Really? I have been looking into good ways to get rid of rattle snakes, but most things that eat snakes would also eat my livestock I'm going to have. It's a problem I have a few years to solve as I won't move to the snake infested property for several years.
 
                      
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Yeah, guineas will go after snakes. They'll kill and eat them if small enough and will surround the larger ones and drive them off.

Some patterns set them off...had an old rug with a diamond pattern and for weeks after I tossed it outside they'd go crazy and circle it while sounding the alert.

They'll go after just about anything of the right size and if it's quick moving. Mine have even gobbled up baby rats about the size of a mouse. Great for tick control too.

When they eat something large like that you can tell from their droppings...about 6x larger than normal.

ape99
 
Cj Sloane
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Abe Connally wrote:no luck on the males, yet. It's hard, because the only guineas I can seem to find anywhere are babies. No adults. I'll keep looking, and I'm sure one will turn up one of these days.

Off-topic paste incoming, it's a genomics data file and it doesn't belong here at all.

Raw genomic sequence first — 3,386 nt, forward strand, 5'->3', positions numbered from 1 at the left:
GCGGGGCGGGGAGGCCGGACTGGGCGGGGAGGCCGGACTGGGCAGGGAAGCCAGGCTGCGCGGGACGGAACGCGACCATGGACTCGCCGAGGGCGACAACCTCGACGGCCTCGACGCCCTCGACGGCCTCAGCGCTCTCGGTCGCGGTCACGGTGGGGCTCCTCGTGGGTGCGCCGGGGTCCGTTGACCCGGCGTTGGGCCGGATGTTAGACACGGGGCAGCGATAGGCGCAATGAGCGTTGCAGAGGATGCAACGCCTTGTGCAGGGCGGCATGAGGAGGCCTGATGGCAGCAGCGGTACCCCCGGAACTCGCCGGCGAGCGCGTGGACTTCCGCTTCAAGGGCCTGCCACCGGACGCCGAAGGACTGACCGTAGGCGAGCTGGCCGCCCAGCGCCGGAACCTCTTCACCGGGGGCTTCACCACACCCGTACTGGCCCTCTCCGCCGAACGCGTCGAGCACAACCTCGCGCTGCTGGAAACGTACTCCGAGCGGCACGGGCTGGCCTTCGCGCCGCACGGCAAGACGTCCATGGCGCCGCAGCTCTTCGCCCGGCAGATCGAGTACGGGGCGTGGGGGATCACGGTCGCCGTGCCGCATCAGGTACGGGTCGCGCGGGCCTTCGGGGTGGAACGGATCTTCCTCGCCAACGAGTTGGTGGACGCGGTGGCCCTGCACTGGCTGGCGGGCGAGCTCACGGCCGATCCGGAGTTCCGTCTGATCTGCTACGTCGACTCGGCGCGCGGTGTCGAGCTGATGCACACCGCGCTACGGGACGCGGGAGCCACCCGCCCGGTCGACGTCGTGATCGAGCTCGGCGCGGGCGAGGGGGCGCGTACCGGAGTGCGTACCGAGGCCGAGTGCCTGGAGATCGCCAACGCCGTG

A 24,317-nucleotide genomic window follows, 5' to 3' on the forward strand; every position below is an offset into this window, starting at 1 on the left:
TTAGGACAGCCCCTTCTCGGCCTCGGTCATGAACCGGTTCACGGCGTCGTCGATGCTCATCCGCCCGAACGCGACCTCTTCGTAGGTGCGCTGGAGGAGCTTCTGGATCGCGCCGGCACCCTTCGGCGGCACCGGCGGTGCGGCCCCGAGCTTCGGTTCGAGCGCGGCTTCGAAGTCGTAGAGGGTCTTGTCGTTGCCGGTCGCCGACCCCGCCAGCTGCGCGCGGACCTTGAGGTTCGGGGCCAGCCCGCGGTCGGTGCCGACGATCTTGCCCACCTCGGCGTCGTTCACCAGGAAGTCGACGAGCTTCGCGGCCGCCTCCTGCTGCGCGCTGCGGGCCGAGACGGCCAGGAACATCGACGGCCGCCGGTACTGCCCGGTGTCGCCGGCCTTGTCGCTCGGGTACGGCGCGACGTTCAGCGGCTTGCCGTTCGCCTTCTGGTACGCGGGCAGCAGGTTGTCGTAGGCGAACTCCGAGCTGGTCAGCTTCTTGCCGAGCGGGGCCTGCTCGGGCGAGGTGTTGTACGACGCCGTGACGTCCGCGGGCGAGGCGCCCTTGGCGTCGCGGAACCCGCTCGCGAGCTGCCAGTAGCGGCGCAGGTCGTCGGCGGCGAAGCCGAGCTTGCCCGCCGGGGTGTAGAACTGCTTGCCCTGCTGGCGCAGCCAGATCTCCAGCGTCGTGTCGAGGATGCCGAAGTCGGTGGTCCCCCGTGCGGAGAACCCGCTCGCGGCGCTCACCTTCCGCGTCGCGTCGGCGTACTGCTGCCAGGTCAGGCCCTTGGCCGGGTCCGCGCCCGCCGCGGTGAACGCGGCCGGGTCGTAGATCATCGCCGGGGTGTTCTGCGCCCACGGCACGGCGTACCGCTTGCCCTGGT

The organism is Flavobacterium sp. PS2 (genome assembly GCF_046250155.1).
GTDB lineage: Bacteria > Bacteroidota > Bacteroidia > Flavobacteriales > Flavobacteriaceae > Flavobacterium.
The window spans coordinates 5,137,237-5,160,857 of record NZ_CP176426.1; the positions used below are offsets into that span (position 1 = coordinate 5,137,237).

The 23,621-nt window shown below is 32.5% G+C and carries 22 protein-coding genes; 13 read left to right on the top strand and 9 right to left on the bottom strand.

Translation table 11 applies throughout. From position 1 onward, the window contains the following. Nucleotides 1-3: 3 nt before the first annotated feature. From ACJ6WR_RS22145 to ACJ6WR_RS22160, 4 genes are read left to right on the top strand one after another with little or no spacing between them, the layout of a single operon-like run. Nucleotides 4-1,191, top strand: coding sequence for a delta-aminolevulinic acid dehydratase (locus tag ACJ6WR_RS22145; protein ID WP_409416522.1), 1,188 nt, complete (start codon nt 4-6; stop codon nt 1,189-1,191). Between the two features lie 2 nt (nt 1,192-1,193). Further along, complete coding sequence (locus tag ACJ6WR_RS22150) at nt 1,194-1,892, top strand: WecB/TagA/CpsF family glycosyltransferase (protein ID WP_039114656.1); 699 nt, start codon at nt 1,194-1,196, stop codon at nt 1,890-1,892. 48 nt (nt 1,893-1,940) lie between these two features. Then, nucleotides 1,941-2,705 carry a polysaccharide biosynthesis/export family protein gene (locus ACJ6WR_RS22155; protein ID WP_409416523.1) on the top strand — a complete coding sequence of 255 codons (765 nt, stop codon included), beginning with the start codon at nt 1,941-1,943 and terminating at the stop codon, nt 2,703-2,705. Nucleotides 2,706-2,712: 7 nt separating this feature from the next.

Try posting on Craig's List.
 
Abe Connally
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I live a long ways from craigslist.
 
J D Horn
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If guineas are that agile and comfortable around mammals, reckon they would go in pasture with cattle and sheep? I can see the benefits for cutting down on active fly and tick populations for animals on pasture - sort of a permaculture oxpecker.

Shawn,

Since you have a fews yrs to clear up that rattler problem, try locating some king snakes and introducing them to the land. They prey on other snakes.
http://www.youtube.com/watch?v=pahQXSH8Lj4&feature=fvwrel
 
Cj Sloane